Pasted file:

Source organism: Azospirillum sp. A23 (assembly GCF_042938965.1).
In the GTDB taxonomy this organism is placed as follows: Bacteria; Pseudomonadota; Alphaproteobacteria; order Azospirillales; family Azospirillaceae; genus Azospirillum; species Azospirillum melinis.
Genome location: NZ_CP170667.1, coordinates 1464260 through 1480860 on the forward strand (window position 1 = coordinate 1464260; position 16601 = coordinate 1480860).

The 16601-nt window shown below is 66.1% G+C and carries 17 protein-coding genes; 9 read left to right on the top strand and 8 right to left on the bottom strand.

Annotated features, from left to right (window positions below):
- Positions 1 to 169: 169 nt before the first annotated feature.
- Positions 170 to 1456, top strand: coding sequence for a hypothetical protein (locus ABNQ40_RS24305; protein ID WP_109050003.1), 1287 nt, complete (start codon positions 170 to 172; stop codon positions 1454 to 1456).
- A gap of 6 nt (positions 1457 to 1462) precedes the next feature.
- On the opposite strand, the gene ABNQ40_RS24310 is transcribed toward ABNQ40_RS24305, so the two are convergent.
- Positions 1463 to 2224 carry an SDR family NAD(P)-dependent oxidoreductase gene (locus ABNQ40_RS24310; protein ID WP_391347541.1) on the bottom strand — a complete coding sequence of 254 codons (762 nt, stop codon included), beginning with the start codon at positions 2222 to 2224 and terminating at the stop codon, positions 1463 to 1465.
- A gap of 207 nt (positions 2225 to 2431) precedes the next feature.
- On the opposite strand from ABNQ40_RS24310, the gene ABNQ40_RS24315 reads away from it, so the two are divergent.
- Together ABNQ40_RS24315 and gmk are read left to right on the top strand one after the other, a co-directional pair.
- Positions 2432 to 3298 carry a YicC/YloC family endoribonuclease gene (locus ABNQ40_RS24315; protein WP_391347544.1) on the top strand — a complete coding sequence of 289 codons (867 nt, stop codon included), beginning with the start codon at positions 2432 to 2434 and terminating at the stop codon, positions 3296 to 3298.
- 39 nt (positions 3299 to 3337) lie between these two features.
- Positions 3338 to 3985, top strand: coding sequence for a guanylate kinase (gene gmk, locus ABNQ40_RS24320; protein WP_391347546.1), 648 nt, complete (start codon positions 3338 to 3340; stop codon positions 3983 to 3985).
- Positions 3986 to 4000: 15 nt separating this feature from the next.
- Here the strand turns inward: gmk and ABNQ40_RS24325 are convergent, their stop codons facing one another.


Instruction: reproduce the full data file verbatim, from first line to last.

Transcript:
Source organism: Azospirillum sp. A23 (assembly GCF_042938965.1).
In the GTDB taxonomy this organism is placed as follows: Bacteria; Pseudomonadota; Alphaproteobacteria; order Azospirillales; family Azospirillaceae; genus Azospirillum; species Azospirillum melinis.
Genome location: NZ_CP170667.1, coordinates 1464260 through 1480860 on the forward strand (window position 1 = coordinate 1464260; position 16601 = coordinate 1480860).

The 16601-nt window shown below is 66.1% G+C and carries 17 protein-coding genes; 9 read left to right on the top strand and 8 right to left on the bottom strand.

Annotated features, from left to right (window positions below):
- Positions 1 to 169: 169 nt before the first annotated feature.
- Positions 170 to 1456, top strand: coding sequence for a hypothetical protein (locus ABNQ40_RS24305; protein ID WP_109050003.1), 1287 nt, complete (start codon positions 170 to 172; stop codon positions 1454 to 1456).
- A gap of 6 nt (positions 1457 to 1462) precedes the next feature.
- On the opposite strand, the gene ABNQ40_RS24310 is transcribed toward ABNQ40_RS24305, so the two are convergent.
- Positions 1463 to 2224 carry an SDR family NAD(P)-dependent oxidoreductase gene (locus ABNQ40_RS24310; protein ID WP_391347541.1) on the bottom strand — a complete coding sequence of 254 codons (762 nt, stop codon included), beginning with the start codon at positions 2222 to 2224 and terminating at the stop codon, positions 1463 to 1465.
- A gap of 207 nt (positions 2225 to 2431) precedes the next feature.
- On the opposite strand from ABNQ40_RS24310, the gene ABNQ40_RS24315 reads away from it, so the two are divergent.
- Together ABNQ40_RS24315 and gmk are read left to right on the top strand one after the other, a co-directional pair.
- Positions 2432 to 3298 carry a YicC/YloC family endoribonuclease gene (locus ABNQ40_RS24315; protein WP_391347544.1) on the top strand — a complete coding sequence of 289 codons (867 nt, stop codon included), beginning with the start codon at positions 2432 to 2434 and terminating at the stop codon, positions 3296 to 3298.
- 39 nt (positions 3299 to 3337) lie between these two features.
- Positions 3338 to 3985, top strand: coding sequence for a guanylate kinase (gene gmk, locus ABNQ40_RS24320; protein WP_391347546.1), 648 nt, complete (start codon positions 3338 to 3340; stop codon positions 3983 to 3985).
- Positions 3986 to 4000: 15 nt separating this feature from the next.
- Here the strand turns inward: gmk and ABNQ40_RS24325 are convergent, their stop codons facing one another.